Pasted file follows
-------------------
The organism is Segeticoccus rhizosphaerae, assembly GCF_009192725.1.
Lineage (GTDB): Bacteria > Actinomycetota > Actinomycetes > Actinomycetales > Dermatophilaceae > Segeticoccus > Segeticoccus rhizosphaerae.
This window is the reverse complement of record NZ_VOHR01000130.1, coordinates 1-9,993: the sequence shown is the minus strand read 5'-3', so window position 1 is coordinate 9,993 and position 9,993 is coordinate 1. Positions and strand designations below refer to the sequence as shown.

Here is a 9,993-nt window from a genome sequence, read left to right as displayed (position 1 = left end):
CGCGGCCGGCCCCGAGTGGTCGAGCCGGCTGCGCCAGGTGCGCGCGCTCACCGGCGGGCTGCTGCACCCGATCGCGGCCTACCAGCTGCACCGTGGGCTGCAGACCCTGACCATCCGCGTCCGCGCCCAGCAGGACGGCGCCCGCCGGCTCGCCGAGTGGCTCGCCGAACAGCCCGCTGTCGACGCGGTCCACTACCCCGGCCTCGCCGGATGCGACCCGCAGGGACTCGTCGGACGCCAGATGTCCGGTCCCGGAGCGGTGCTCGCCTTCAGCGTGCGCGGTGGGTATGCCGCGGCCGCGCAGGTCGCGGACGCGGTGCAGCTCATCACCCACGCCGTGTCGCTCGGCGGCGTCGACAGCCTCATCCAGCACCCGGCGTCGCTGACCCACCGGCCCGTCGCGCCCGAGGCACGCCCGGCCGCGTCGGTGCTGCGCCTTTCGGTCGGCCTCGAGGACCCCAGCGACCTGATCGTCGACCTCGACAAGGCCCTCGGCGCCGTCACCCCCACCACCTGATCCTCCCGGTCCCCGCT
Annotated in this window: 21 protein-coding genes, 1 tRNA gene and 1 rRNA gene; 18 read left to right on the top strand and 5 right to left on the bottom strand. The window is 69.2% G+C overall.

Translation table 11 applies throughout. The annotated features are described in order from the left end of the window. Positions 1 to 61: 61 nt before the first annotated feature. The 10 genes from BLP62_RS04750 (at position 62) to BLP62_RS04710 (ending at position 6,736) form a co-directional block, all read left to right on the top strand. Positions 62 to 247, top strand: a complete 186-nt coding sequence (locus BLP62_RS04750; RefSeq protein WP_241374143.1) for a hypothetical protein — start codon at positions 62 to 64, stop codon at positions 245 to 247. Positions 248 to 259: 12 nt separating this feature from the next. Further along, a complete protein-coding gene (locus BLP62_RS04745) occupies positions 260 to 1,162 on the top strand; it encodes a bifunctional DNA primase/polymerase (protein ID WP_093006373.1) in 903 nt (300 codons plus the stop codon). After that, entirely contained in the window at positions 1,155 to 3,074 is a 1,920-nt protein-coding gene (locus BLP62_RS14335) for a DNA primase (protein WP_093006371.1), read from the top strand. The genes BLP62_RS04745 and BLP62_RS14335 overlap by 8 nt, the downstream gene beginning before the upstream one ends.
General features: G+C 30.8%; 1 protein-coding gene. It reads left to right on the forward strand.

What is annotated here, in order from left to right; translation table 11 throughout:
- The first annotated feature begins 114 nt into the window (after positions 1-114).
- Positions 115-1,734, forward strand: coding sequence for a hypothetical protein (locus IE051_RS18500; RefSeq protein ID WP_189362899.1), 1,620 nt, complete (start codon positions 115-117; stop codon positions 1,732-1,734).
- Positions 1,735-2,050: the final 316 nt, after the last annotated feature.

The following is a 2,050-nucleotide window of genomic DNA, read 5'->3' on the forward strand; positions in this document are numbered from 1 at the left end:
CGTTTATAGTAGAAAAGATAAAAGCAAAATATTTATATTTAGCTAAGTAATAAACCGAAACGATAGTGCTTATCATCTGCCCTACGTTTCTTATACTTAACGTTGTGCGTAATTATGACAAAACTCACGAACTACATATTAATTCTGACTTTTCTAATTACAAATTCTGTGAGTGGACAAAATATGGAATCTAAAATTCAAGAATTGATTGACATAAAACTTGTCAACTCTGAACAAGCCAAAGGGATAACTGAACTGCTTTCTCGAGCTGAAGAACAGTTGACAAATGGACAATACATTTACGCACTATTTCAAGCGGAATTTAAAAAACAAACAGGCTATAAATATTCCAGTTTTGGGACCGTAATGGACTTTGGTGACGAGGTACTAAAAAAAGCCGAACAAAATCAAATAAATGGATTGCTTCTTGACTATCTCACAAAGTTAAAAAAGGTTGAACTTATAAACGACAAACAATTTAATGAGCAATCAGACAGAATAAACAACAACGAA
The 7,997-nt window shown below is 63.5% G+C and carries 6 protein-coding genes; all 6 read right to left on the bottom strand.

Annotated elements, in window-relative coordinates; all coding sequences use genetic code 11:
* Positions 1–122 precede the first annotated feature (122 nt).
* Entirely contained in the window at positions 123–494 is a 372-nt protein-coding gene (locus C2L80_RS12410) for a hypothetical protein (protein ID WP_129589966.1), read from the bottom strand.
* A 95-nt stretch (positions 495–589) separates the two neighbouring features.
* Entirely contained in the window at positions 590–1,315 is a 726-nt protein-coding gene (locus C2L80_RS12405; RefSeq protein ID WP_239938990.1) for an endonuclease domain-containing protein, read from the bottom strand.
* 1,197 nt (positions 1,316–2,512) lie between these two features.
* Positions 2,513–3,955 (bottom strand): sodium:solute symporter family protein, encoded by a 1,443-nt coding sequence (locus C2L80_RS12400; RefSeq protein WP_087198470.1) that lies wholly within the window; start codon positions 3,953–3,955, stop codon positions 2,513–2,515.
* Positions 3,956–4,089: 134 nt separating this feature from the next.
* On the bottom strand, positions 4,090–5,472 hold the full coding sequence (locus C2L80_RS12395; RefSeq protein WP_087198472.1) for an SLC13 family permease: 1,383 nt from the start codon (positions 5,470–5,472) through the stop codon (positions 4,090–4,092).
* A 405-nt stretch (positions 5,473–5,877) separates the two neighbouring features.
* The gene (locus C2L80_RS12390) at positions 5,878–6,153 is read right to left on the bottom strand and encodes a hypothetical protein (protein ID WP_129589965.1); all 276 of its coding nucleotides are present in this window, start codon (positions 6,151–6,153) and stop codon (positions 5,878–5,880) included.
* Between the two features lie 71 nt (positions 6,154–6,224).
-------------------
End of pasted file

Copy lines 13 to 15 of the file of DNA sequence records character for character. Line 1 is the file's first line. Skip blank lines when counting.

The following is a 2,050-nucleotide window of genomic DNA, read 5'->3' on the forward strand; positions in this document are numbered from 1 at the left end:
CGTTTATAGTAGAAAAGATAAAAGCAAAATATTTATATTTAGCTAAGTAATAAACCGAAACGATAGTGCTTATCATCTGCCCTACGTTTCTTATACTTAACGTTGTGCGTAATTATGACAAAACTCACGAACTACATATTAATTCTGACTTTTCTAATTACAAATTCTGTGAGTGGACAAAATATGGAATCTAAAATTCAAGAATTGATTGACATAAAACTTGTCAACTCTGAACAAGCCAAAGGGATAACTGAACTGCTTTCTCGAGCTGAAGAACAGTTGACAAATGGACAATACATTTACGCACTATTTCAAGCGGAATTTAAAAAACAAACAGGCTATAAATATTCCAGTTTTGGGACCGTAATGGACTTTGGTGACGAGGTACTAAAAAAAGCCGAACAAAATCAAATAAATGGATTGCTTCTTGACTATCTCACAAAGTTAAAAAAGGTTGAACTTATAAACGACAAACAATTTAATGAGCAATCAGACAGAATAAACAACAACGAA
The 7,997-nt window shown below is 63.5% G+C and carries 6 protein-coding genes; all 6 read right to left on the bottom strand.